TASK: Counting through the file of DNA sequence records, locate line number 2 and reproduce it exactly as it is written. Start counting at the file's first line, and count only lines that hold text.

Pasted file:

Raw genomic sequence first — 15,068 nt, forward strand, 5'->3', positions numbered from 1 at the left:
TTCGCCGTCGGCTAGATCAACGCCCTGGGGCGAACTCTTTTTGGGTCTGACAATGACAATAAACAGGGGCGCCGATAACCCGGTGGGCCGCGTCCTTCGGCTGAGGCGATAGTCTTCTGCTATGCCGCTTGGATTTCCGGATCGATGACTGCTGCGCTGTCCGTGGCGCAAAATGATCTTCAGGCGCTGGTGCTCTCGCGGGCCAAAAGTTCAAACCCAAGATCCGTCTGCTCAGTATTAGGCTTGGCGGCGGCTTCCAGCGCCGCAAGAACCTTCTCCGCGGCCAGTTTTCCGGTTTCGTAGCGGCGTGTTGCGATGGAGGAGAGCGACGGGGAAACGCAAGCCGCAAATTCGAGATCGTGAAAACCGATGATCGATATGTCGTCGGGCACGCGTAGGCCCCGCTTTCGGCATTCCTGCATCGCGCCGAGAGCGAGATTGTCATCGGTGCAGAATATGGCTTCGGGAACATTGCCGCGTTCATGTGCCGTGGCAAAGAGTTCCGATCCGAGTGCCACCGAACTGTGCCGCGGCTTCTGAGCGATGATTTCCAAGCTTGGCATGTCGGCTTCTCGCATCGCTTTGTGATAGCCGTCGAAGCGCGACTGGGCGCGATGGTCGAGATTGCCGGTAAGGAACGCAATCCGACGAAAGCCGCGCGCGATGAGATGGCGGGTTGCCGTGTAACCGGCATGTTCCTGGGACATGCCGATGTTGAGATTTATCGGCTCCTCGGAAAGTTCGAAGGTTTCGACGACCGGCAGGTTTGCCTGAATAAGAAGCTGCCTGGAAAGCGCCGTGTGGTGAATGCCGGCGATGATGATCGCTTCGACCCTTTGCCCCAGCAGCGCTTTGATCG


TTCGCCGTCGGCTAGATCAACGCCCTGGGGCGAACTCTTTTTGGGTCTGACAATGACAATAAACAGGGGCGCCGATAACCCGGTGGGCCGCGTCCTTCGGCTGAGGCGATAGTCTTCTGCTATGCCGCTTGGATTTCCGGATCGATGACTGCTGCGCTGTCCGTGGCGCAAAATGATCTTCAGGCGCTGGTGCTCTCGCGGGCCAAAAGTTCAAACCCAAGATCCGTCTGCTCAGTATTAGGCTTGGCGGCGGCTTCCAGCGCCGCAAGAACCTTCTCCGCGGCCAGTTTTCCGGTTTCGTAGCGGCGTGTTGCGATGGAGGAGAGCGACGGGGAAACGCAAGCCGCAAATTCGAGATCGTGAAAACCGATGATCGATATGTCGTCGGGCACGCGTAGGCCCCGCTTTCGGCATTCCTGCATCGCGCCGAGAGCGAGATTGTCATCGGTGCAGAATATGGCTTCGGGAACATTGCCGCGTTCATGTGCCGTGGCAAAGAGTTCCGATCCGAGTGCCACCGAACTGTGCCGCGGCTTCTGAGCGATGATTTCCAAGCTTGGCATGTCGGCTTCTCGCATCGCTTTGTGATAGCCGTCGAAGCGCGACTGGGCGCGATGGTCGAGATTGCCGGTAAGGAACGCAATCCGACGAAAGCCGCGCGCGATGAGATGGCGGGTTGCCGTGTAACCGGCATGTTCCTGGGACATGCCGATGTTGAGATTTATCGGCTCCTCGGAAAGTTCGAAGGTTTCGACGACCGGCAGGTTTGCCTGAATAAGAAGCTGCCTGGAAAGCGCCGTGTGGTGAATGCCGGCGATGATGATCGCTTCGACCCTTTGCCCCAGCAGCGCTTTGATCG